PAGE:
Julia Wise is a social worker and her husband, Jeff Kaufman, is a software engineer. In 2013, their combined income was just under $245,000, putting them in the top 10% of US households. And yet, excluding taxes and savings, they lived on just $15,280, or 6.25% of their income.
That’s 40% of their pre-tax earnings, and it’s not a one-off: They’ve donated a comparable percentage every year since 2008.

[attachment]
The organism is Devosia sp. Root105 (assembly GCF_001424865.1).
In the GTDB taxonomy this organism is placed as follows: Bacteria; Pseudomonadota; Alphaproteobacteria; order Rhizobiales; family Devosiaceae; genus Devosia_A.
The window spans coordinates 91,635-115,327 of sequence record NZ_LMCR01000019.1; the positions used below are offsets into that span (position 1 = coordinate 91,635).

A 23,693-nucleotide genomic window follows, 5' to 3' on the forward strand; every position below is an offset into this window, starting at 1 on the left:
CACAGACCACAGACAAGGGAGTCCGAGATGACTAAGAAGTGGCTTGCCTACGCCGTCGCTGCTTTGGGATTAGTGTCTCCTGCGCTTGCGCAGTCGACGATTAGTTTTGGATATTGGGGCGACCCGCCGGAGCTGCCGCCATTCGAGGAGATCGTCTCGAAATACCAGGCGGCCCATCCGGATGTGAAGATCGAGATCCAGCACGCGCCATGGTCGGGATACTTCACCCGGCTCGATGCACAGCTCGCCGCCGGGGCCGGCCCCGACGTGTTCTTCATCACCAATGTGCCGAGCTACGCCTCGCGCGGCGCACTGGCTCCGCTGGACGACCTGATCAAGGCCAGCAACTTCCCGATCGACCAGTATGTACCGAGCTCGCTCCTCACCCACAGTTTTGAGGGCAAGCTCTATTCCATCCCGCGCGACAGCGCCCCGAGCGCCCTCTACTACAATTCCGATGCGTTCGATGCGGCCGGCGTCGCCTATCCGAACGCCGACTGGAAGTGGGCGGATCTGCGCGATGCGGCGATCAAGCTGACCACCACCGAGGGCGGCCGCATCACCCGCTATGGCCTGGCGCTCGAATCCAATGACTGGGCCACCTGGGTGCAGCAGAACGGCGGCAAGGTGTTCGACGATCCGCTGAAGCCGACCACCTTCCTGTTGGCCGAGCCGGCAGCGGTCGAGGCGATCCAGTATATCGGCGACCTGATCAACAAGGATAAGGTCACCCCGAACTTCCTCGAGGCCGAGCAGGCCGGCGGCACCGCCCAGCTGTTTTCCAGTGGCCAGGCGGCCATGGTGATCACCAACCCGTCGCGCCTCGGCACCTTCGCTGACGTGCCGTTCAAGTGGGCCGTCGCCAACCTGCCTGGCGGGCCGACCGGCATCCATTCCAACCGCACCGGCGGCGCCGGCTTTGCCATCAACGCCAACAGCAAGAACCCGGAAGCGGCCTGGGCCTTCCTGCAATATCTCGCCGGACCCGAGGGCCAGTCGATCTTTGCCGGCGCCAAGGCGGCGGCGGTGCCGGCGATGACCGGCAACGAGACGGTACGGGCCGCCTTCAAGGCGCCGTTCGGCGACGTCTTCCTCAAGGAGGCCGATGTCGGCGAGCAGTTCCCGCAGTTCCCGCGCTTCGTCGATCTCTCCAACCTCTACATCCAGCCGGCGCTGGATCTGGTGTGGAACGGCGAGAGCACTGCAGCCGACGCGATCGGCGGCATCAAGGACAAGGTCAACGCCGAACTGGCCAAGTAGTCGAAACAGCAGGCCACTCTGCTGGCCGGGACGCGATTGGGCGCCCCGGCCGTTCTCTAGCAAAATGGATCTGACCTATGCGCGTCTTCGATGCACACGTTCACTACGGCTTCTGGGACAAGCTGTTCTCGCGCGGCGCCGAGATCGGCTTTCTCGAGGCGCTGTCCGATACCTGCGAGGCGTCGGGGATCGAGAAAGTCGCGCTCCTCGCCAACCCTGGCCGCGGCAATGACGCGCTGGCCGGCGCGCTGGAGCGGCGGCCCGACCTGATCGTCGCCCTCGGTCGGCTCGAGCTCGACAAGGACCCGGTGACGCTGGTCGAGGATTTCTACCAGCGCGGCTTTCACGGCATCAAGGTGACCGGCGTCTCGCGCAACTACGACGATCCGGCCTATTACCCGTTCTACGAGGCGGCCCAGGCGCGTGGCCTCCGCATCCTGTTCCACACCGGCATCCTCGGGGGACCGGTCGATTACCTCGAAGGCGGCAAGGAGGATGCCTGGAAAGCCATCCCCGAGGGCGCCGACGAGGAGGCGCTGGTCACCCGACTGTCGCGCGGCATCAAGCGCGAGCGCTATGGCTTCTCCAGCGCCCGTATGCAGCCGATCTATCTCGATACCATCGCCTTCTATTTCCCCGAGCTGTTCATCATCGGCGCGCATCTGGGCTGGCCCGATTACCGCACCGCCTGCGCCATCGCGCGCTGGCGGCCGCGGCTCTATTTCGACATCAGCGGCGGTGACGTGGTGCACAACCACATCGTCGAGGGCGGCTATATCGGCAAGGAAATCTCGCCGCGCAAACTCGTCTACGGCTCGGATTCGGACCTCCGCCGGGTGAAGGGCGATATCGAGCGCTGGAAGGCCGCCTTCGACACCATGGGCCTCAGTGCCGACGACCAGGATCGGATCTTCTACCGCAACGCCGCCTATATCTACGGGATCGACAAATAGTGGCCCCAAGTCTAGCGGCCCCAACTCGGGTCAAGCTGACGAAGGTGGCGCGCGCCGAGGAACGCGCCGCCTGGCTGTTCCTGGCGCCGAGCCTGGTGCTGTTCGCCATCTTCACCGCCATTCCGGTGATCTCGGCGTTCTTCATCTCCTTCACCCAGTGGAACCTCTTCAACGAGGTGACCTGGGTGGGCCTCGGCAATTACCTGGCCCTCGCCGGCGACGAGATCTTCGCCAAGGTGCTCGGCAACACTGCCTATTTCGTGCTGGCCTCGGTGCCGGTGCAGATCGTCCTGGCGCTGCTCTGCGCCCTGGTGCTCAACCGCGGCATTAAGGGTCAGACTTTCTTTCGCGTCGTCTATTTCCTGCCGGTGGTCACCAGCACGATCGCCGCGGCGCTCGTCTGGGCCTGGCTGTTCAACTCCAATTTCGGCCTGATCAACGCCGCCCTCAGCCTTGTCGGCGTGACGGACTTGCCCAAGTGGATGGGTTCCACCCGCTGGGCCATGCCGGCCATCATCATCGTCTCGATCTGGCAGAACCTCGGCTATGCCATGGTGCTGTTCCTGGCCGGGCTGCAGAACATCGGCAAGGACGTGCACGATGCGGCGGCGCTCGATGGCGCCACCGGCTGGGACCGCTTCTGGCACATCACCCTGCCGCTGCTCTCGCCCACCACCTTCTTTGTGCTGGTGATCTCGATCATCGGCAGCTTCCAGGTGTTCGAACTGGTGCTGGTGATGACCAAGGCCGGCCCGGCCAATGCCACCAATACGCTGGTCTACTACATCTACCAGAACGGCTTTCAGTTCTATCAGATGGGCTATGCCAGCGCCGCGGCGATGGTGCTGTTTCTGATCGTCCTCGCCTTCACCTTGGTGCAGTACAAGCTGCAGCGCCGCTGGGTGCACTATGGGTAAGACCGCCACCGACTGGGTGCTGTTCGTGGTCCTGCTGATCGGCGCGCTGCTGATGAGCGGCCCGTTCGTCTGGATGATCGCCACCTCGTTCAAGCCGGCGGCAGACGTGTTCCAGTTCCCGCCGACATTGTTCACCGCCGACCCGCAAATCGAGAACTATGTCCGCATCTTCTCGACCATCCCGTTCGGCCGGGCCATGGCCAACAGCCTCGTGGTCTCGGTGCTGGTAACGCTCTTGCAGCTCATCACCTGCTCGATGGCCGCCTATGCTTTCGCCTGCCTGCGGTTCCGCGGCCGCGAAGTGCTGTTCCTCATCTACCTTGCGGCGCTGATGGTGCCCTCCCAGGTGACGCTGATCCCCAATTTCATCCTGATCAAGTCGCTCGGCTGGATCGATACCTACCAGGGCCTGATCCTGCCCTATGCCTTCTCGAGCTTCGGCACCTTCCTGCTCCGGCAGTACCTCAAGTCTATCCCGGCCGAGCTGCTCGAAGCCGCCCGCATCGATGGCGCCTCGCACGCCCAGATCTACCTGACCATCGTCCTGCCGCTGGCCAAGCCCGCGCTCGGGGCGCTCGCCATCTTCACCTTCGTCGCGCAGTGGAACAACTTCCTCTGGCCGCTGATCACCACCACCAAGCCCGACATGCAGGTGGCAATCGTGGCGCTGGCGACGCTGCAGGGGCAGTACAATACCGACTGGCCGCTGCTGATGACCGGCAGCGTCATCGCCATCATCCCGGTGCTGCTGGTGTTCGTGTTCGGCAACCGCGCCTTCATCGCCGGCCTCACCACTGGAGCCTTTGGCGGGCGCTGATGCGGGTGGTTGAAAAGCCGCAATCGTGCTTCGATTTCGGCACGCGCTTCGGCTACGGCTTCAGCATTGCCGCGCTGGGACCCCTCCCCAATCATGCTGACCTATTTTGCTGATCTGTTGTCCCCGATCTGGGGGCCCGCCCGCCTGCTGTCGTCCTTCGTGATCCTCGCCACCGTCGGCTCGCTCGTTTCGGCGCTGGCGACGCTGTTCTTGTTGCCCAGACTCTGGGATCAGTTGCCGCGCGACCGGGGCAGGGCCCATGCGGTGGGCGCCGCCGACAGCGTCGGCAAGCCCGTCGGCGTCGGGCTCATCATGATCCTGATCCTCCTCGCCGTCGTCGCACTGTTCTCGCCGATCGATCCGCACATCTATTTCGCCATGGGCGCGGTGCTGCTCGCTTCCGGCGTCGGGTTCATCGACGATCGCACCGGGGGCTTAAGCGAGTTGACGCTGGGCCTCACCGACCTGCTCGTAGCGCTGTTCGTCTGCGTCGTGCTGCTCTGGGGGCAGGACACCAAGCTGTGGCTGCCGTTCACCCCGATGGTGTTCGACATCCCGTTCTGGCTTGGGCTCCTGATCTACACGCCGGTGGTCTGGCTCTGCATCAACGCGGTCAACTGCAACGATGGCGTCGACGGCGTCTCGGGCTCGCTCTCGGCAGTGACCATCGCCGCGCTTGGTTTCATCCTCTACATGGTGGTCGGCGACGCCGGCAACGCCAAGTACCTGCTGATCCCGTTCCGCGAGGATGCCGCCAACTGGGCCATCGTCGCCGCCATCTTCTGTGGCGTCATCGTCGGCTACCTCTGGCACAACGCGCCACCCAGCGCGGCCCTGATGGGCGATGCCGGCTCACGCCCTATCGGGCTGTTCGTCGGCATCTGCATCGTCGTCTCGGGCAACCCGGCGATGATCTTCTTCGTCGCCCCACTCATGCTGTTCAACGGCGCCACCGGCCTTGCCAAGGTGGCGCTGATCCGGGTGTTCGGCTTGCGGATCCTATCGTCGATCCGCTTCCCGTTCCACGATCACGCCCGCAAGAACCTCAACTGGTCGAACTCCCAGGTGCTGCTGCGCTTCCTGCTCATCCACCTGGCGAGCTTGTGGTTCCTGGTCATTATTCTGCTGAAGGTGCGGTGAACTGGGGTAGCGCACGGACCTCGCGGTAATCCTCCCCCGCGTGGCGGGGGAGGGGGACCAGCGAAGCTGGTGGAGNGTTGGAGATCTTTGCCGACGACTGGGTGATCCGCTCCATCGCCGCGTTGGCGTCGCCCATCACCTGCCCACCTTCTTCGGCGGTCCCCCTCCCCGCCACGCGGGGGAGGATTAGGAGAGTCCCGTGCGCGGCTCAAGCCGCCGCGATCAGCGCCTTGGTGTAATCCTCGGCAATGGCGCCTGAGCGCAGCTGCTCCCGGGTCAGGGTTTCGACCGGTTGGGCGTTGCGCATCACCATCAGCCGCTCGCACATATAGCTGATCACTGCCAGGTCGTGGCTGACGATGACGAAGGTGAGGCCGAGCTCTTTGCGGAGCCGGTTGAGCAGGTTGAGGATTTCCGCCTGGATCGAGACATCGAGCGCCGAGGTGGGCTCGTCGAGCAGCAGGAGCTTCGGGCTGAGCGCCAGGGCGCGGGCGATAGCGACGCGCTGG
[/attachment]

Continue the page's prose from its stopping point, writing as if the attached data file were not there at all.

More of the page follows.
Jeff and Julia are one of the main stories in Larissa MacFarquhar’s new book Strangers Drowning, in which she presents cases of “extreme virtue.” On hearing about their actions, you might assume that they must be pretty miserable; you may even think that they sound like a cautionary example of extreme self-denial. In truth, nothing could be further from the truth. For the last few years, I’ve been lucky enough to count Jeff and Julia as my friends, and I don’t think I’ve ever met a more stable, happy and, well, perfectly normal couple. They prove that you can have a perfectly normal, enjoyable and well-rounded life while making altruism a core part of your identity.